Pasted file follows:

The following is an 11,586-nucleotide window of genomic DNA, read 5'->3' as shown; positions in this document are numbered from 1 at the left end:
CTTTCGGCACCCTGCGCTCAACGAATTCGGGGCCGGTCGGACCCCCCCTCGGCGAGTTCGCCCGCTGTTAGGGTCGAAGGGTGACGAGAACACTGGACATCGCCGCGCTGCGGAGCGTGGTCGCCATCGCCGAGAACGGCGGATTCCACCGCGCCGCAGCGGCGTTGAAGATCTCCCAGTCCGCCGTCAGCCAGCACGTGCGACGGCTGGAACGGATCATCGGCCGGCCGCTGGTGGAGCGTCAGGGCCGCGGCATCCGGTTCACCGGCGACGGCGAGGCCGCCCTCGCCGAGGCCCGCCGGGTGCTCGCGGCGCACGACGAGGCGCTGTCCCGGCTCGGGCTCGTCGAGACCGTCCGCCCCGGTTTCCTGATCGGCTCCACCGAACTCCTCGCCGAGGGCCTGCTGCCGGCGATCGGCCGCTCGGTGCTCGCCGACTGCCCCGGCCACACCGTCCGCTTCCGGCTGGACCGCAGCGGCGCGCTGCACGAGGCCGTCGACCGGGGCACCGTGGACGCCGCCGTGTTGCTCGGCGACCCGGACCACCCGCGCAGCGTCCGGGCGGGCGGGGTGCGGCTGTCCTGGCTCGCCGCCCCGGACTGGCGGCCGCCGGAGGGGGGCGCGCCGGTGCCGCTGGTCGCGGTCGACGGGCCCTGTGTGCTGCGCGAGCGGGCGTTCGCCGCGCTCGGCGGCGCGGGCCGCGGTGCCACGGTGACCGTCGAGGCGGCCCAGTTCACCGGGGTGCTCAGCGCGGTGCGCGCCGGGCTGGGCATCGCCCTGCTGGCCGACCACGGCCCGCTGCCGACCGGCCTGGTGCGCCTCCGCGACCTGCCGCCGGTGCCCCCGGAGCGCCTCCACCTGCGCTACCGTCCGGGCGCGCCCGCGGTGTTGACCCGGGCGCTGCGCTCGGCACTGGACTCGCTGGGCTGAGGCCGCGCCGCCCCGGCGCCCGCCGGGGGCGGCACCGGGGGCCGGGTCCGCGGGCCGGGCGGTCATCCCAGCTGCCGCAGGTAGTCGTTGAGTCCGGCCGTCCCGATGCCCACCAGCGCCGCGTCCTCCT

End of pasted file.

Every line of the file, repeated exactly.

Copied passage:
The following is an 11,586-nucleotide window of genomic DNA, read 5'->3' as shown; positions in this document are numbered from 1 at the left end:
CTTTCGGCACCCTGCGCTCAACGAATTCGGGGCCGGTCGGACCCCCCCTCGGCGAGTTCGCCCGCTGTTAGGGTCGAAGGGTGACGAGAACACTGGACATCGCCGCGCTGCGGAGCGTGGTCGCCATCGCCGAGAACGGCGGATTCCACCGCGCCGCAGCGGCGTTGAAGATCTCCCAGTCCGCCGTCAGCCAGCACGTGCGACGGCTGGAACGGATCATCGGCCGGCCGCTGGTGGAGCGTCAGGGCCGCGGCATCCGGTTCACCGGCGACGGCGAGGCCGCCCTCGCCGAGGCCCGCCGGGTGCTCGCGGCGCACGACGAGGCGCTGTCCCGGCTCGGGCTCGTCGAGACCGTCCGCCCCGGTTTCCTGATCGGCTCCACCGAACTCCTCGCCGAGGGCCTGCTGCCGGCGATCGGCCGCTCGGTGCTCGCCGACTGCCCCGGCCACACCGTCCGCTTCCGGCTGGACCGCAGCGGCGCGCTGCACGAGGCCGTCGACCGGGGCACCGTGGACGCCGCCGTGTTGCTCGGCGACCCGGACCACCCGCGCAGCGTCCGGGCGGGCGGGGTGCGGCTGTCCTGGCTCGCCGCCCCGGACTGGCGGCCGCCGGAGGGGGGCGCGCCGGTGCCGCTGGTCGCGGTCGACGGGCCCTGTGTGCTGCGCGAGCGGGCGTTCGCCGCGCTCGGCGGCGCGGGCCGCGGTGCCACGGTGACCGTCGAGGCGGCCCAGTTCACCGGGGTGCTCAGCGCGGTGCGCGCCGGGCTGGGCATCGCCCTGCTGGCCGACCACGGCCCGCTGCCGACCGGCCTGGTGCGCCTCCGCGACCTGCCGCCGGTGCCCCCGGAGCGCCTCCACCTGCGCTACCGTCCGGGCGCGCCCGCGGTGTTGACCCGGGCGCTGCGCTCGGCACTGGACTCGCTGGGCTGAGGCCGCGCCGCCCCGGCGCCCGCCGGGGGCGGCACCGGGGGCCGGGTCCGCGGGCCGGGCGGTCATCCCAGCTGCCGCAGGTAGTCGTTGAGTCCGGCCGTCCCGATGCCCACCAGCGCCGCGTCCTCCT